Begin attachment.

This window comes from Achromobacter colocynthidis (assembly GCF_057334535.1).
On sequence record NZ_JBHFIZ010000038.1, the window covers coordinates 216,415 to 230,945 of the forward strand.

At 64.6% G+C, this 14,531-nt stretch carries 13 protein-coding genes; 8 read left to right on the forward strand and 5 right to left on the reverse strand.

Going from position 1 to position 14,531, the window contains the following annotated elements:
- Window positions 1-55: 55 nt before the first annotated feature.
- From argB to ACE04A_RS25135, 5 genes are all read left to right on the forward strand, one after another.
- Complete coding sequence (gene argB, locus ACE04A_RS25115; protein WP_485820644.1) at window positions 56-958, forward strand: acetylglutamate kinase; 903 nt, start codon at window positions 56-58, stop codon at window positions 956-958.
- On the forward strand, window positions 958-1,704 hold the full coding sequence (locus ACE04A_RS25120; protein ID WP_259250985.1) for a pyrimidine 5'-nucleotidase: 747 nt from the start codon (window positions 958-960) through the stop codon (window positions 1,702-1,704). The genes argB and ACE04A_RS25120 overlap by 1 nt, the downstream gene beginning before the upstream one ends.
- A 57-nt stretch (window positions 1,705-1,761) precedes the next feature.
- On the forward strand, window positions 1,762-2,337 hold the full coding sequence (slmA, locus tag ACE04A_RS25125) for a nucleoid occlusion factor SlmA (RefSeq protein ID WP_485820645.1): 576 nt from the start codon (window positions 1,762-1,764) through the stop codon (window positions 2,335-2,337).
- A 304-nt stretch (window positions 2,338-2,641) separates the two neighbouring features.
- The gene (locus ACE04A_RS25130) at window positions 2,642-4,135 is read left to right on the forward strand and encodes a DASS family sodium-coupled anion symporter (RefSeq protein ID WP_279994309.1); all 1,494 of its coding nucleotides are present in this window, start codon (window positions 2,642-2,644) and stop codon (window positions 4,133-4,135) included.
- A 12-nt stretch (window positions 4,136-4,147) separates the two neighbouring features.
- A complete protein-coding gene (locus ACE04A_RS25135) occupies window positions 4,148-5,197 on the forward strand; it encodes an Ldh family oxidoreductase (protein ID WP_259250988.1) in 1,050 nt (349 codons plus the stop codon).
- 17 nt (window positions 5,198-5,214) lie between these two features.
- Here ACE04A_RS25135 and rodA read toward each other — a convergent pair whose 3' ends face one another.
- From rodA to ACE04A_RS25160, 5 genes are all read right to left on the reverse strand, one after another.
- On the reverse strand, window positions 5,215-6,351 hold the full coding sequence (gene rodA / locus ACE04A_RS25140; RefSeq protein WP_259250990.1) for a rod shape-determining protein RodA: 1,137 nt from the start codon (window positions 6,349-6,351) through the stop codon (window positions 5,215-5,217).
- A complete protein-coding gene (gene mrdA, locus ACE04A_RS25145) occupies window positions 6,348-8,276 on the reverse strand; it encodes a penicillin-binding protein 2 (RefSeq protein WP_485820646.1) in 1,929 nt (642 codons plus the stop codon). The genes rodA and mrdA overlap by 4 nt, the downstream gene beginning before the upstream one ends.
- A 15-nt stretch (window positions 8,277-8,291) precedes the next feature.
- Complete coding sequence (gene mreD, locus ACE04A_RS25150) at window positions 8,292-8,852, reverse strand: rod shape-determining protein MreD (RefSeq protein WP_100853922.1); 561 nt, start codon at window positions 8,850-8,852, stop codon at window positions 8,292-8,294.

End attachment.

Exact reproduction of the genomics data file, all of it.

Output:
This window comes from Achromobacter colocynthidis (assembly GCF_057334535.1).
On sequence record NZ_JBHFIZ010000038.1, the window covers coordinates 216,415 to 230,945 of the forward strand.

At 64.6% G+C, this 14,531-nt stretch carries 13 protein-coding genes; 8 read left to right on the forward strand and 5 right to left on the reverse strand.

Going from position 1 to position 14,531, the window contains the following annotated elements:
- Window positions 1-55: 55 nt before the first annotated feature.
- From argB to ACE04A_RS25135, 5 genes are all read left to right on the forward strand, one after another.
- Complete coding sequence (gene argB, locus ACE04A_RS25115; protein WP_485820644.1) at window positions 56-958, forward strand: acetylglutamate kinase; 903 nt, start codon at window positions 56-58, stop codon at window positions 956-958.
- On the forward strand, window positions 958-1,704 hold the full coding sequence (locus ACE04A_RS25120; protein ID WP_259250985.1) for a pyrimidine 5'-nucleotidase: 747 nt from the start codon (window positions 958-960) through the stop codon (window positions 1,702-1,704). The genes argB and ACE04A_RS25120 overlap by 1 nt, the downstream gene beginning before the upstream one ends.
- A 57-nt stretch (window positions 1,705-1,761) precedes the next feature.
- On the forward strand, window positions 1,762-2,337 hold the full coding sequence (slmA, locus tag ACE04A_RS25125) for a nucleoid occlusion factor SlmA (RefSeq protein ID WP_485820645.1): 576 nt from the start codon (window positions 1,762-1,764) through the stop codon (window positions 2,335-2,337).
- A 304-nt stretch (window positions 2,338-2,641) separates the two neighbouring features.
- The gene (locus ACE04A_RS25130) at window positions 2,642-4,135 is read left to right on the forward strand and encodes a DASS family sodium-coupled anion symporter (RefSeq protein ID WP_279994309.1); all 1,494 of its coding nucleotides are present in this window, start codon (window positions 2,642-2,644) and stop codon (window positions 4,133-4,135) included.
- A 12-nt stretch (window positions 4,136-4,147) separates the two neighbouring features.
- A complete protein-coding gene (locus ACE04A_RS25135) occupies window positions 4,148-5,197 on the forward strand; it encodes an Ldh family oxidoreductase (protein ID WP_259250988.1) in 1,050 nt (349 codons plus the stop codon).
- 17 nt (window positions 5,198-5,214) lie between these two features.
- Here ACE04A_RS25135 and rodA read toward each other — a convergent pair whose 3' ends face one another.
- From rodA to ACE04A_RS25160, 5 genes are all read right to left on the reverse strand, one after another.
- On the reverse strand, window positions 5,215-6,351 hold the full coding sequence (gene rodA / locus ACE04A_RS25140; RefSeq protein WP_259250990.1) for a rod shape-determining protein RodA: 1,137 nt from the start codon (window positions 6,349-6,351) through the stop codon (window positions 5,215-5,217).
- A complete protein-coding gene (gene mrdA, locus ACE04A_RS25145) occupies window positions 6,348-8,276 on the reverse strand; it encodes a penicillin-binding protein 2 (RefSeq protein WP_485820646.1) in 1,929 nt (642 codons plus the stop codon). The genes rodA and mrdA overlap by 4 nt, the downstream gene beginning before the upstream one ends.
- A 15-nt stretch (window positions 8,277-8,291) precedes the next feature.
- Complete coding sequence (gene mreD, locus ACE04A_RS25150) at window positions 8,292-8,852, reverse strand: rod shape-determining protein MreD (RefSeq protein WP_100853922.1); 561 nt, start codon at window positions 8,850-8,852, stop codon at window positions 8,292-8,294.